On the night I was ordained, Dr. Earle Wilson said to us, “If you fail, you’ll be criticized. If you succeed, you may be even more criticized.” Some studies have shown that 40% of pastors experience significant conflict with someone in their church at least once every month. In my years as a pastor, I cannot think of a time when at least one person wasn’t angry at me about something. Many pastors have said it’s a death by a thousand cuts. To say “pastors just need to have thick skin” is both flippant and it fails to take into account how stress makes a person more likely to suffer from depression, more susceptible to temptation, and also makes a person more vulnerable to illness. Every time someone chooses to leave your church, or complains about a sermon, or ignores you out in the community, or sends an anonymous letter, or feels the need to “speak my mind,” it takes a little bit of the air out of your pastor’s tires. Every week I meet with pastors who carry wounds from years of serving cranky Christians, and I look in the eyes of good pastors whose souls bear the cumulative damage of the relentless criticism and anger vented toward pastors. I can assure you that having a callused pastor is much worse than having a pastor who takes criticism and attacks personally.

Do you love your pastor? Think twice before criticizing, and if you are going to be critical about something, make sure it’s for good reasons (and be calm and kind as you do so). Assume that your pastors’ critics are taking shots at them, even if you don’t see it or hear about it.

  1. Housing: Be the Best Landlord in Town.

If you provide a parsonage, be the best landlord in town. I facilitated a Clergy Tax Event last year where we were talking about how to determine the “Fair Rental Value” of the parsonage, and one person in the group asked, “Do you take into account the fact that no one else would actually want to live there?”

As a rule of thumb, keep the parsonage nicer than is necessary. Never let “good enough” be the standard. Most pastors I know are shy about asking for work to be done on the parsonage, but if you want to keep the pastor you love, you won’t wait for the pastor to ask for work to be done on the parsonage. The parsonage is your pastor’s home, but it is the church’s house. You cannot control everything that happens in the life of the church, but you can make sure your pastor has a comfortable home – a haven to which your pastor can retreat at the end of every day.

Of course, pastors who own their own homes tend to have longer pastorates than those who live in parsonages. Homeownership provides the chance for a family to live where they want in a house that suits their needs, and a mortgage has a way of “encouraging” people stay in one place longer. If you have a pastor you love, be an advocate for helping them move from a parsonage into their own home.

  1. Care for the Pastor’s Family, and for your Pastor as a Person

In some ways, caring for the pastor’s home is a big way of carrying for his family (see point #9), but it can go beyond that. Whenever I hear that a colleague is leaving a church, I always pray that their spouse and children get to hear how much their spouse or parent has meant to the congregation as pastor. When I left my last church, I was so touched by the number of people who said they were going to miss watching my kids grow up, and the people who gave gifts to my children. The gifts and cards people gave my children meant twice as much as the ones they gave me. One family gave my kids money for college every year on their birthdays, and became like surrogate grandparents for our children. It makes it harder to entertain leaving when people in the congregation have truly become like family to you … and especially to your children and spouse (I’ll write more about this in my next post).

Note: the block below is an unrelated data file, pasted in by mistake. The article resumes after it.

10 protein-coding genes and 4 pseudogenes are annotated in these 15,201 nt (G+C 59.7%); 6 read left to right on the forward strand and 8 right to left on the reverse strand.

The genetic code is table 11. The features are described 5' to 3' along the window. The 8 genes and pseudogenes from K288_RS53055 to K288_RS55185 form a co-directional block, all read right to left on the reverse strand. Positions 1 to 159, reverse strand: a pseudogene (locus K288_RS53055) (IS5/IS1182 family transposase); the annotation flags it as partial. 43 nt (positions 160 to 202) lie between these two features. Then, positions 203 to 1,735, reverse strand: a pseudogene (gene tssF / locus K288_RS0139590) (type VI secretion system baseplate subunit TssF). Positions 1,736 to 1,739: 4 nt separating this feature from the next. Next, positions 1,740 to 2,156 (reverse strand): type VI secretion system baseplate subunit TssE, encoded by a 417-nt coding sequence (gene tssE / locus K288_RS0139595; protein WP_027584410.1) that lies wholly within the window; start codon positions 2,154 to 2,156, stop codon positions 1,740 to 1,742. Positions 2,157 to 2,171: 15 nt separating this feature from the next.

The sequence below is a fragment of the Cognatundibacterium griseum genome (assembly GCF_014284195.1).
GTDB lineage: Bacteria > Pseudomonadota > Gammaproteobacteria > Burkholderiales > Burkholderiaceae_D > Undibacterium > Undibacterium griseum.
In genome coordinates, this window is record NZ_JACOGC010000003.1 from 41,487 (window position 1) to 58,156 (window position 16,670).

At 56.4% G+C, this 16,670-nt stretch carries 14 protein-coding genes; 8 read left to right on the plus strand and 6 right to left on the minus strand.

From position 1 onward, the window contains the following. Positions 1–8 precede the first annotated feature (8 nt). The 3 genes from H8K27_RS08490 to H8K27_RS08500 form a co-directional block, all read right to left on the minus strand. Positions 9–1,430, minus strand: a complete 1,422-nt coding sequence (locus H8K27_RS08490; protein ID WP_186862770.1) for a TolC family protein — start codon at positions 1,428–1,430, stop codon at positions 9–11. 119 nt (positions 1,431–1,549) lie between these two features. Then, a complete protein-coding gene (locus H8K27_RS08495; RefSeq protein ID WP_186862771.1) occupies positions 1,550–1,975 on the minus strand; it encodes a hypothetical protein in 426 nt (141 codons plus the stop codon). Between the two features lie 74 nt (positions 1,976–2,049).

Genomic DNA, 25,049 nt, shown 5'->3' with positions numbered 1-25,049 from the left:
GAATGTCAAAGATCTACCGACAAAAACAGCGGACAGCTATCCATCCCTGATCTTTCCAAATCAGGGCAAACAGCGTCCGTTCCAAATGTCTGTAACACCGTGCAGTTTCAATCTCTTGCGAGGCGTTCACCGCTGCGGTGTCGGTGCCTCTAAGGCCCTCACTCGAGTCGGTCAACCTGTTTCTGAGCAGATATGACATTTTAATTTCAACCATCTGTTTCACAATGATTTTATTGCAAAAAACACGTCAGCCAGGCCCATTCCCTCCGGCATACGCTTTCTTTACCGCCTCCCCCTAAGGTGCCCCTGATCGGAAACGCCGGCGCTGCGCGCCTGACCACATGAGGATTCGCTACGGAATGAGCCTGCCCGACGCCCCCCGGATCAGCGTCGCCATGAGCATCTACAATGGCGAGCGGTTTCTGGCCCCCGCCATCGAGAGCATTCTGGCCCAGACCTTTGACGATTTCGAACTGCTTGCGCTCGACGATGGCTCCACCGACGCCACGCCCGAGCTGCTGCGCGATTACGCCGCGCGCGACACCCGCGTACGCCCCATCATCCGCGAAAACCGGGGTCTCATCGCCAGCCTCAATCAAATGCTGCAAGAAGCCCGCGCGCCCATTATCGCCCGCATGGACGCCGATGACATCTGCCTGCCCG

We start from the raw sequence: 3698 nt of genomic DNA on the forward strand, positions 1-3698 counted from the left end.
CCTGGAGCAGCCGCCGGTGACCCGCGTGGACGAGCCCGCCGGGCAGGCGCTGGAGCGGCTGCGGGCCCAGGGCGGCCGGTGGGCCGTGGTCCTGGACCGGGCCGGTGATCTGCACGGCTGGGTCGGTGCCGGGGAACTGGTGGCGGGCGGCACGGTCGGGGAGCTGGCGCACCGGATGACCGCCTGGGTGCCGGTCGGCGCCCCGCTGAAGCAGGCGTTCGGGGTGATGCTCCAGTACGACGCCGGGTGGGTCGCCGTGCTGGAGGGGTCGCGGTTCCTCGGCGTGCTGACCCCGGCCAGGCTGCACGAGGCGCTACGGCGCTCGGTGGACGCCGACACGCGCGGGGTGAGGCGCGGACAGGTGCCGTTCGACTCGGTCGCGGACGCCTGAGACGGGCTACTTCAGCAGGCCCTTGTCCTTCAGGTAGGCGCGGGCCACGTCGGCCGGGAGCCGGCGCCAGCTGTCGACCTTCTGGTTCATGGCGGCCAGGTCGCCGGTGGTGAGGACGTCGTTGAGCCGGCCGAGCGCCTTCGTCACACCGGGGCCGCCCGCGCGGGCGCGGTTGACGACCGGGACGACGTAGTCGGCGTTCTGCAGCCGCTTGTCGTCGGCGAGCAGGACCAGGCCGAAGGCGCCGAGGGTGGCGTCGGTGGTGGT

1. Vacation Time & Weekends Off

Most full-time pastors work 6-7 days per week (yes, I know of a few lazy full-time pastors who work 4-5 days per week, but those are the exception, not the rule). So if a pastor has a 6-day workweek and only gets 2 weeks off per year, the pastor will work 302 days per year. By comparison, a person working a 5-day work week with 2 weeks off who will work 250 days per year. That is an extra 52 workdays per year for your pastor! If you give that same pastor 4 weeks of vacation, the pastor will still work 38 more days than the person who has a 5-day workweek and two weeks of vacation!

I am a big proponent of hardworking pastors getting AT LEAST three or four weeks of vacation not because they deserve MORE time off than their lay people, but because even with “more” vacation time they will still work more days per year than the average lay person.

  1. Salary: Give Your Pastor Raises

Finances are always a factor, and every pastor would be able to work for free in an ideal world, but you can’t afford to do your job for free, and neither can your pastor. People often have the idea that a pastor ought to make sacrifices for the sake of the ministry, and therefore they ought to make less than they deserve. Many pastors, likewise, know the financial needs of the church better than their lay leaders, and will decline raises or even voluntarily take pay cuts for the sake of the ministry. Even if the pastor declines the raise, it is important for morale that you are generous in what you offer. A cost of living increase (at the least) should be offered as standard operating procedure every year for your pastor.